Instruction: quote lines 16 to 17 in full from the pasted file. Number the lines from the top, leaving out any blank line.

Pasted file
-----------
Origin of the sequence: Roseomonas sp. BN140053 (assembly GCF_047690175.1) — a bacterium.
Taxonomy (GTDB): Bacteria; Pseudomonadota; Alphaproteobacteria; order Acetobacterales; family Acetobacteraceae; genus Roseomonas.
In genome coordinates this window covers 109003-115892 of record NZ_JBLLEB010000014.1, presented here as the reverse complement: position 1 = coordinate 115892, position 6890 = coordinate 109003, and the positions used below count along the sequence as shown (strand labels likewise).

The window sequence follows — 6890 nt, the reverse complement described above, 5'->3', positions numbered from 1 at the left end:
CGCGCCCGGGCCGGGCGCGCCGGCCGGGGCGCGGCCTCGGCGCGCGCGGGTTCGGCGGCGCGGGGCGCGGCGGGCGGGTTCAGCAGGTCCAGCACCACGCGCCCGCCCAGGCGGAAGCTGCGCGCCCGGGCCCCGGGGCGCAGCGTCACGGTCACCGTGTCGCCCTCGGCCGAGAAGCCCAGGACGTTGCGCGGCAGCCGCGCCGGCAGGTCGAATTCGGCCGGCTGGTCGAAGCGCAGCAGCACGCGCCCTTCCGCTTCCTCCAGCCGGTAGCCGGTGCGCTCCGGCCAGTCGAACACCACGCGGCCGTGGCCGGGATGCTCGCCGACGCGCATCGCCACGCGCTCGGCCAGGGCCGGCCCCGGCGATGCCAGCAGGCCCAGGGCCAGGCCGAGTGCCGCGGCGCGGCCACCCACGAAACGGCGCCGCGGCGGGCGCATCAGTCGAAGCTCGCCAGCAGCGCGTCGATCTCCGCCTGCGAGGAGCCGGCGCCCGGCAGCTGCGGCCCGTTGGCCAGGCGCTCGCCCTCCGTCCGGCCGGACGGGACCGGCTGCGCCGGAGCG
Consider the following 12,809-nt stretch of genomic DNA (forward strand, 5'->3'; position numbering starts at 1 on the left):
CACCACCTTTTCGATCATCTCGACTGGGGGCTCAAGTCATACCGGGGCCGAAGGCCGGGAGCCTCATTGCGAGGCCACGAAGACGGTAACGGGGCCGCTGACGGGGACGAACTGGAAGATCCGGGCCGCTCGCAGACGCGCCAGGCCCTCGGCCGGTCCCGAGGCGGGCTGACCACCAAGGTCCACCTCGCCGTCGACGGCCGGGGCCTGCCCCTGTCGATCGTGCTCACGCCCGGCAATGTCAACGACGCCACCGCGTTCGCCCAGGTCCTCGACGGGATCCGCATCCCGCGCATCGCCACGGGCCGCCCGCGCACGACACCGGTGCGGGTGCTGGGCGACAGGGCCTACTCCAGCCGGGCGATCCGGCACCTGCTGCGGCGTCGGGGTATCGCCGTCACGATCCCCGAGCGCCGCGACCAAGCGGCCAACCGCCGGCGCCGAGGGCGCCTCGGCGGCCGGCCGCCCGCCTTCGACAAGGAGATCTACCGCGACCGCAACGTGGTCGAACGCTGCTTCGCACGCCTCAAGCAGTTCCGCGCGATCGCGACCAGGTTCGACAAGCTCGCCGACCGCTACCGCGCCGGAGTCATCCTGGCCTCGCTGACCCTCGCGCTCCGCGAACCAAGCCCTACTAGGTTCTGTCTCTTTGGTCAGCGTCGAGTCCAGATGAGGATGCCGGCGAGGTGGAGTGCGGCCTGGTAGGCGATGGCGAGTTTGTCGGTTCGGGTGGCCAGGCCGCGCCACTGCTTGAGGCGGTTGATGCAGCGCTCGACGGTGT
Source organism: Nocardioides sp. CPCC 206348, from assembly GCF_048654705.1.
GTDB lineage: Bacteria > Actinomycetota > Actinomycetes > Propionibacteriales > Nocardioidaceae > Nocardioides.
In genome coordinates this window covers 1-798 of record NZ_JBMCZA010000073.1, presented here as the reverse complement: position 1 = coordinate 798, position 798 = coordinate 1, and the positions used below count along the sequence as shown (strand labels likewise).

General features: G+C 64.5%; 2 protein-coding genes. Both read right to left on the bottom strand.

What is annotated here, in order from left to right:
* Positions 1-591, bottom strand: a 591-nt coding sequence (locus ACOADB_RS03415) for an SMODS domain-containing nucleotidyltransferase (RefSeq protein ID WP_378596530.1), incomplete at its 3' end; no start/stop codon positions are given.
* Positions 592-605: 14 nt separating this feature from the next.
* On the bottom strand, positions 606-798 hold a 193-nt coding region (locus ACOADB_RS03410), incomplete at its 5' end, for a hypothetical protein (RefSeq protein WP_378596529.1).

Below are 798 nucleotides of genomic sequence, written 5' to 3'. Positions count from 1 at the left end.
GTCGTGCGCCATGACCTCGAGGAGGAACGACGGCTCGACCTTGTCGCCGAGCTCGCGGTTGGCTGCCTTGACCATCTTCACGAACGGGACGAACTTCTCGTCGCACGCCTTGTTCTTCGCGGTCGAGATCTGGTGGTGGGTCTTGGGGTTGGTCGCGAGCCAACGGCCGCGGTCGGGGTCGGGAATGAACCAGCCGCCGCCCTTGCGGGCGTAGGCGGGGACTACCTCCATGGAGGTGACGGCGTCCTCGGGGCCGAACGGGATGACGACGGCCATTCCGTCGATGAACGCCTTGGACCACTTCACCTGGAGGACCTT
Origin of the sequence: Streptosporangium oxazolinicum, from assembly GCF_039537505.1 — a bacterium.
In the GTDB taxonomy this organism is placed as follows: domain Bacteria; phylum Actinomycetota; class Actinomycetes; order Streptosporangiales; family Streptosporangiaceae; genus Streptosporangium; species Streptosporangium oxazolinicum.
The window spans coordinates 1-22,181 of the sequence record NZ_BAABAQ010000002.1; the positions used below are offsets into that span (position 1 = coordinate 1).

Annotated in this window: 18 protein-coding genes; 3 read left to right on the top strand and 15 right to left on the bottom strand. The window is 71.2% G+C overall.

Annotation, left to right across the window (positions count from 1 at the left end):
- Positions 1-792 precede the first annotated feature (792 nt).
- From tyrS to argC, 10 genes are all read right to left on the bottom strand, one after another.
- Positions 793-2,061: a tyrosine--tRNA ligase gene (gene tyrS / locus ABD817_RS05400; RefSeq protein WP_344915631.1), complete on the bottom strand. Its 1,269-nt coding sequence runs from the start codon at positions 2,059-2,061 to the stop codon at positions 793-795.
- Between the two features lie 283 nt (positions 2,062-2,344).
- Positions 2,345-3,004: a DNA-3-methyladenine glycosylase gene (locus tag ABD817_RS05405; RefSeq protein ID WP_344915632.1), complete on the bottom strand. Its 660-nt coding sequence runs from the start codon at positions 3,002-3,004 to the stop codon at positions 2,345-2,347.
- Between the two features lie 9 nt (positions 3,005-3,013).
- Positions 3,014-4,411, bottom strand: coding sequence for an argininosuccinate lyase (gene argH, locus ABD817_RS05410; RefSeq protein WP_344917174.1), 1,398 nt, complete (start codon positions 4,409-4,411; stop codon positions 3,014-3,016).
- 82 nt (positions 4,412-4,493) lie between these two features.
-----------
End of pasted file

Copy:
Below are 798 nucleotides of genomic sequence, written 5' to 3'. Positions count from 1 at the left end.
GTCGTGCGCCATGACCTCGAGGAGGAACGACGGCTCGACCTTGTCGCCGAGCTCGCGGTTGGCTGCCTTGACCATCTTCACGAACGGGACGAACTTCTCGTCGCACGCCTTGTTCTTCGCGGTCGAGATCTGGTGGTGGGTCTTGGGGTTGGTCGCGAGCCAACGGCCGCGGTCGGGGTCGGGAATGAACCAGCCGCCGCCCTTGCGGGCGTAGGCGGGGACTACCTCCATGGAGGTGACGGCGTCCTCGGGGCCGAACGGGATGACGACGGCCATTCCGTCGATGAACGCCTTGGACCACTTCACCTGGAGGACCTT